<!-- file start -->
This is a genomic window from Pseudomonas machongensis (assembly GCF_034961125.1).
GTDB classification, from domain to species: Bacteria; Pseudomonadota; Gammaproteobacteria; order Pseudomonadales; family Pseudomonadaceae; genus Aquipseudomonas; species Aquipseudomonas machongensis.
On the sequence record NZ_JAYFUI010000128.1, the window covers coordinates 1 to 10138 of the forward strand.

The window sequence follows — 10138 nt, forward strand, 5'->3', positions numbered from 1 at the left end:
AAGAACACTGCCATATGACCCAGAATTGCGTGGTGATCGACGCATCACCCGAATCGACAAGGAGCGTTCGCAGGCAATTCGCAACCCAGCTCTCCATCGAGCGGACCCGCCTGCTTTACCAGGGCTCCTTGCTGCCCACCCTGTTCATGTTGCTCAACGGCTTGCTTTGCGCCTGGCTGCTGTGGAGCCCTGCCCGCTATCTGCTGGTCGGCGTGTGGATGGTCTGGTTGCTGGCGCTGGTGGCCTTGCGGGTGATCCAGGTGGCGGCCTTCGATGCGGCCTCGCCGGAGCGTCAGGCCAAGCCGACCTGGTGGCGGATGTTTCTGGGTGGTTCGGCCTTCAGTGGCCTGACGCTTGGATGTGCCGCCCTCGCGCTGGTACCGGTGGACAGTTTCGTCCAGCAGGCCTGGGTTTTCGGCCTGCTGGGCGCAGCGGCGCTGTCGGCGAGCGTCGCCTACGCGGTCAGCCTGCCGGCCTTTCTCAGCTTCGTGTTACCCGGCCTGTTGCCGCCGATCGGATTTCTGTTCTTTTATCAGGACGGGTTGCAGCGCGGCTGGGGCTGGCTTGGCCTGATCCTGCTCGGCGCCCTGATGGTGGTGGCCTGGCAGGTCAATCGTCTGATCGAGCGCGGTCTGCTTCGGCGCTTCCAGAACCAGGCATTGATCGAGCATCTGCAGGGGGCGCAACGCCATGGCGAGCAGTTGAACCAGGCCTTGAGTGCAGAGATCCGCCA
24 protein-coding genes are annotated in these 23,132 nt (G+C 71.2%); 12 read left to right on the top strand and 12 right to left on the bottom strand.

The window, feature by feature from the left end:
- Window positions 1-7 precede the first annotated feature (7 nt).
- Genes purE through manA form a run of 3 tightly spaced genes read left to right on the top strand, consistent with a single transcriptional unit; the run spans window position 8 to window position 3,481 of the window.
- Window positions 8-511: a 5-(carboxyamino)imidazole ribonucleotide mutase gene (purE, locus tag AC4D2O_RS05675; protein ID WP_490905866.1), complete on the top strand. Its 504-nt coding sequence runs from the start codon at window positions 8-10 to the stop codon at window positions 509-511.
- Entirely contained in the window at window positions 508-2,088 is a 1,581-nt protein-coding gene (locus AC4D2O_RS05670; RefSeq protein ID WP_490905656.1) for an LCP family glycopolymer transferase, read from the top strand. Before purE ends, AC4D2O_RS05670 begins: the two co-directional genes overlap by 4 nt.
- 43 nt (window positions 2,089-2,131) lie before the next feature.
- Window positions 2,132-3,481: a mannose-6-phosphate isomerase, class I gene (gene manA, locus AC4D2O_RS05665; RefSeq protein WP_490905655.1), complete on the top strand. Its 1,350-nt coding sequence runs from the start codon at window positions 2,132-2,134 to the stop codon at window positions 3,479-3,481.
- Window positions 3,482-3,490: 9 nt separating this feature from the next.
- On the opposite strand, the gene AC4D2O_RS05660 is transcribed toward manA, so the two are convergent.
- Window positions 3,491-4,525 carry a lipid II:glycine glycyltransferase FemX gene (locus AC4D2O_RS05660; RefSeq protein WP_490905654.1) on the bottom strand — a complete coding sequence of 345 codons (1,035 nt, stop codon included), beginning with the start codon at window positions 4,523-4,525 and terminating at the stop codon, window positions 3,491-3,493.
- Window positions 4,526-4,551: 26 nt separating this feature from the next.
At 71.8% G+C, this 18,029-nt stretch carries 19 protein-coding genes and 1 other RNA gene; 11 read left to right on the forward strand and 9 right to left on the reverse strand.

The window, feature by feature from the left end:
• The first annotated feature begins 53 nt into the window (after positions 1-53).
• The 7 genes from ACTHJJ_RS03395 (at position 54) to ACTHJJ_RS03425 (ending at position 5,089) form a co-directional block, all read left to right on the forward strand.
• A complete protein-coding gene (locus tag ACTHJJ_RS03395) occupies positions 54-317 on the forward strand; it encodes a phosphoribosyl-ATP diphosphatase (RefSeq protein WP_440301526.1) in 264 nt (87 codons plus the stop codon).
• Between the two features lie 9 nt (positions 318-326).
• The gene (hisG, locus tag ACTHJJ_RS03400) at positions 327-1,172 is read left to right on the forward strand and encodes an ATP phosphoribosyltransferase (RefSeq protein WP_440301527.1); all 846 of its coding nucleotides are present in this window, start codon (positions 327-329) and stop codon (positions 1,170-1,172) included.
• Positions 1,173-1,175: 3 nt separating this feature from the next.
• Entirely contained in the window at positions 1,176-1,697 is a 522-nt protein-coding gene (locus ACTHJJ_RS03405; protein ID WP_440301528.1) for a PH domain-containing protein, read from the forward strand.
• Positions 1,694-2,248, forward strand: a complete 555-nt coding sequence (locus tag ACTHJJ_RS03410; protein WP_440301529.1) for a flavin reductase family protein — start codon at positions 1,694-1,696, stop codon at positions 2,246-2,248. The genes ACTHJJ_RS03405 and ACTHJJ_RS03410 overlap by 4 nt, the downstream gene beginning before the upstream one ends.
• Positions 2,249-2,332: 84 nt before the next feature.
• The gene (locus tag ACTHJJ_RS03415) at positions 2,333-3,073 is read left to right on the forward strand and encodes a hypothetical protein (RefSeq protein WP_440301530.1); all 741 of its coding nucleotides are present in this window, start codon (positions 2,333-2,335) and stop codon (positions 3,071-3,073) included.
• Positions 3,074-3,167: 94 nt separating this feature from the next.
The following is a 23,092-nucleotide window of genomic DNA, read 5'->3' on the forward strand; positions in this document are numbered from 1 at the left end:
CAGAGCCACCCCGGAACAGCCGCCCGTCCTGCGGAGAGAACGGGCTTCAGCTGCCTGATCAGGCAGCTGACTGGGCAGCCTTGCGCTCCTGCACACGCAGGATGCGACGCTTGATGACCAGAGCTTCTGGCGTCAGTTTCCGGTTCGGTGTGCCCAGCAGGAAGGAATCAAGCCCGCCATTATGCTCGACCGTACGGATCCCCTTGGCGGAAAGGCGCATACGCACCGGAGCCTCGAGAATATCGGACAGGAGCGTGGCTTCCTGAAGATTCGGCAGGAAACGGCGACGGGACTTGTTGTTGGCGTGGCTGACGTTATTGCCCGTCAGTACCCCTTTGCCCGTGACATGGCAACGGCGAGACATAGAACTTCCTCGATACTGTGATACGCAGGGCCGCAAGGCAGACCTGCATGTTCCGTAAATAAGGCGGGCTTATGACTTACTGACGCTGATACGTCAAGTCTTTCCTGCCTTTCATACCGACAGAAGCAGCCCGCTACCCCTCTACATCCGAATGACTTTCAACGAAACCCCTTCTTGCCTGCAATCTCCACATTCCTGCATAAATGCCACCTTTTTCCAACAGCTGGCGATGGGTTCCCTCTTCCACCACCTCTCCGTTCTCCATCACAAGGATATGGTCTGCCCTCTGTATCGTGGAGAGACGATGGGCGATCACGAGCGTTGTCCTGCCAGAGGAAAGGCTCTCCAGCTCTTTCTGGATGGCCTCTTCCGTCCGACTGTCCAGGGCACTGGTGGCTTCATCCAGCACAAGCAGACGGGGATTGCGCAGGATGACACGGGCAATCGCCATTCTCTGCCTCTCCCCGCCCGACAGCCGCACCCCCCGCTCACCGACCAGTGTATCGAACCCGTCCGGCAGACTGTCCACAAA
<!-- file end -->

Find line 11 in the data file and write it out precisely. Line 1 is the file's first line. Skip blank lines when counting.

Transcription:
- Entirely contained in the window at window positions 508-2,088 is a 1,581-nt protein-coding gene (locus AC4D2O_RS05670; RefSeq protein ID WP_490905656.1) for an LCP family glycopolymer transferase, read from the top strand. Before purE ends, AC4D2O_RS05670 begins: the two co-directional genes overlap by 4 nt.